Originally Posted on June 01, 2015 by Heather Hershey
A client of mine recently sent me an email asking some great questions about synthetic wig care that I thought might be fabulous to share with you all!
If any of you have synthetic wig care tips you’d like to share, please feel free to leave it in the comments. 🙂
On May 24, 2015, at 11:58 AM, Ms. X wrote:
You provided me with so much help with my RW Salsa wig and I do sincerely appreciate your assistance. Since I am a wig newbie, I need your aid again regarding wig products so my one wig will stay as nice as possible for the longest time.
1. Can you recommend shampoo, conditioner, and any other wig products that are absolutely essential? I probably won’t use any type of hair spray.
I do not use wig shampoo on my synthetics. I only use liquid fabric softener as directed in the video above and
the Biotera leave-in conditioner Simply Stylin’ Silicone Spray. I also use Envy Renu and Repair on the ends of my hair after washing and to keep curly wigs from frizzing. I also like to use dry shampoo in between washings. I use it on the outside to reduce shine and the inside of the cap to keep it fresh smelling. This is very helpful in warm weather! I also think the Jon Renau wide toothed travel comb is a lifesaver!
And that’s about all I use on my synthetics. 😉
2. I want to avoid tangles, of course, but what do I do if the wig does develop tangles?
Depends on the kind of wig (synthetics vs. human hair vs. Remy human hair), the texture (straight vs. curly vs. wavy), and the length.
3. How do you know when it’s time to give up on a wig and toss it?
This is a very subjective thing. I tend to discard a wig or donate it when it starts to feel fried and brittle towards the end. The best way to tell is to get a magnifying glass and look at the ends. If the ends are kinked up all over the place, it will be difficult to salvage. You can steam it straight, but that will kill the body and volume.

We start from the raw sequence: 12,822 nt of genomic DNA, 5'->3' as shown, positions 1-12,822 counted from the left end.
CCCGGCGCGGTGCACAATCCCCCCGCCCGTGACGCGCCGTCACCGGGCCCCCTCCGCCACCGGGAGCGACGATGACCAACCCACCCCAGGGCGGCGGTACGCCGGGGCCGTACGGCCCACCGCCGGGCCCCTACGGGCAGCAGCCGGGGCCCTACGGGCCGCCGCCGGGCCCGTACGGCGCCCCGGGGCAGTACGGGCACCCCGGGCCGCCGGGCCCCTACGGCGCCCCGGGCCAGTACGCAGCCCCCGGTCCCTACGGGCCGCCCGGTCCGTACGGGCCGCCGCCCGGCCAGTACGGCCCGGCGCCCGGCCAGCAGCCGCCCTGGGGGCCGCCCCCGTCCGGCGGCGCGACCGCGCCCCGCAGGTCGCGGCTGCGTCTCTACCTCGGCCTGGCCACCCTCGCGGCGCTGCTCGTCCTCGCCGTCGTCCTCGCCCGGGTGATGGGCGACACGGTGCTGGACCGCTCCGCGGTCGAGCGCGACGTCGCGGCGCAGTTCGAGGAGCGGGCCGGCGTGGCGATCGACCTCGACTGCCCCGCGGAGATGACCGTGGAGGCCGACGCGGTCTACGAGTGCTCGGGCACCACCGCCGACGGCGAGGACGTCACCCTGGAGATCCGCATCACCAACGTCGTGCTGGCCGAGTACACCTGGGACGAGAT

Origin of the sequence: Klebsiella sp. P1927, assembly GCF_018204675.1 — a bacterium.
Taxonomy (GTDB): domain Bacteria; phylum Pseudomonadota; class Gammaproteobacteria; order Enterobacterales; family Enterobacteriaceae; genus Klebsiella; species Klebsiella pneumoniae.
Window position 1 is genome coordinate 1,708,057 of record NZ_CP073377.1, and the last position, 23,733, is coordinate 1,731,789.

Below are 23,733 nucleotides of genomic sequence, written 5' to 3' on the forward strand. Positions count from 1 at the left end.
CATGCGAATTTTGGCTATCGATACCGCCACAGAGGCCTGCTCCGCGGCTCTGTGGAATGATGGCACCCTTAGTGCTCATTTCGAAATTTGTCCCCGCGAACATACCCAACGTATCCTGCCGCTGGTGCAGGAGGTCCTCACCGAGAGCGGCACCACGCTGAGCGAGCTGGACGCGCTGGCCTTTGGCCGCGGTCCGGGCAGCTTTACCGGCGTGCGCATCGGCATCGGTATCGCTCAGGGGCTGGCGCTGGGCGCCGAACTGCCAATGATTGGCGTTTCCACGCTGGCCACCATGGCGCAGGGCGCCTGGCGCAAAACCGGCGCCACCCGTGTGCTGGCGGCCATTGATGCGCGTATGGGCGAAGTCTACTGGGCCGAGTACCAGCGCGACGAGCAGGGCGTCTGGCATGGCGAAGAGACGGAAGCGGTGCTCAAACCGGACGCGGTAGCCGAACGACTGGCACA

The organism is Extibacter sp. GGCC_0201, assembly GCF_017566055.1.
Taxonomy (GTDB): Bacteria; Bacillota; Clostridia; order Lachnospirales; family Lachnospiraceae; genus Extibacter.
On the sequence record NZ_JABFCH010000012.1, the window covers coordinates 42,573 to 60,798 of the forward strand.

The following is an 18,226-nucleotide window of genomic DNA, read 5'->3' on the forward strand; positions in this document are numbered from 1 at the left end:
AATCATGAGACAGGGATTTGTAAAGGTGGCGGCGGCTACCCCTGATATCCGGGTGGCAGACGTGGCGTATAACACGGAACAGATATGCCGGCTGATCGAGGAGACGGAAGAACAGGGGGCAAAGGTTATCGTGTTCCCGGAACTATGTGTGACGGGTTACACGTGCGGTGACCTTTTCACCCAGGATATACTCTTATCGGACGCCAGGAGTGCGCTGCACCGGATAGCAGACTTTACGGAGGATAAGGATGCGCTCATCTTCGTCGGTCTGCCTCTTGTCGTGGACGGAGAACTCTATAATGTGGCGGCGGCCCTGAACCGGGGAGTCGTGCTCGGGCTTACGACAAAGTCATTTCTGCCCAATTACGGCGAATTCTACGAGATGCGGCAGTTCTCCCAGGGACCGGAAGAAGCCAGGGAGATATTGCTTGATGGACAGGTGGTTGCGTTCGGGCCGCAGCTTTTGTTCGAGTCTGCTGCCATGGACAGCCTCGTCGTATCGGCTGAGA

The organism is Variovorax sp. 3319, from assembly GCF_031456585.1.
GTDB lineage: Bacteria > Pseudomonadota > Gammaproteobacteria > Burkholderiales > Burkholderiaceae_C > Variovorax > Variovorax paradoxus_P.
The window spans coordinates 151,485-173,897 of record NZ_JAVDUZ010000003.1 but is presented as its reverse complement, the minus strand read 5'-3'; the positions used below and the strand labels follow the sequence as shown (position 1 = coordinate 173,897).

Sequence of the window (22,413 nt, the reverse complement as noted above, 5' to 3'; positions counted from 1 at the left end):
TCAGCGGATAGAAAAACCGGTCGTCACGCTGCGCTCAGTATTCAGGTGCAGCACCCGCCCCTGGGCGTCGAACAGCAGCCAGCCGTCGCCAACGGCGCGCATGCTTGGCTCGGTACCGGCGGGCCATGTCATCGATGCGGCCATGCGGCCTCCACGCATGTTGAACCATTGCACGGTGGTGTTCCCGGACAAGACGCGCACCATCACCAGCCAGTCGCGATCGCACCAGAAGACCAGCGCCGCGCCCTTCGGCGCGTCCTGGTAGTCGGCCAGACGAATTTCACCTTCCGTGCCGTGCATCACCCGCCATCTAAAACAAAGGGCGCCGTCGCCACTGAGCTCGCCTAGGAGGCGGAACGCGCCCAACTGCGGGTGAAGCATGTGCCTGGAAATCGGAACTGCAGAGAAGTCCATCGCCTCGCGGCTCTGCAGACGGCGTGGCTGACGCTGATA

Another indicator for me, especially on short open capped wigs, is if the permatease begins to fail. This happens about a month in and will make the wig look like it’s deflating. I will try to make a video about how to revitalize the permatease with a virgin toothbrush. It’s easy, though. You just use a comb to separate the tracks on the top of the cap and take the toothbrush to the back of the weft, right near the roots. Gently brush back and forth several times until the permatease becomes fluffy again. It’s pretty easy!
If you are comfortable styling and revitalizing your wigs, you can get a lot more life out of them than if you aren’t. If you can’t put work into salvaging it – or like me – you just don’t have the time, then that’s usually a good sign that the time has come. For a short wig like Salsa, the permatease failing will be more likely than the fibers themselves failing (by kinking up, which is how synthetics break down; they don’t get split ends).
Although I only spent $140 on the Salsa wig, I am somewhat afraid to wear it because I don’t want to damage it. I know that sounds crazy, but I don’t have $140 or more to spend on a new wig every couple of months.
Wash as infrequently as possible. Because the hair doesn’t come directly in contact with your scalp, there just isn’t a need to wash that often as long as you keep the inside of the cap relatively fresh and clean.
Use the dry shampoo on the hair and inside of the cap instead. 🙂
Never use anything more finely toothed than the wide toothed comb mentioned above.
These two principles of care – as simple as they are – will dramatically extend the wearable life of your Salsa!
Thanks so much for your assistance. I understand from reading your blog and the website that you are ridiculously busy, so please don’t worry about the time it might take to answer this email.
Thank you so much for understanding, Ms. X! 🙂
Please let me know if you have any other questions!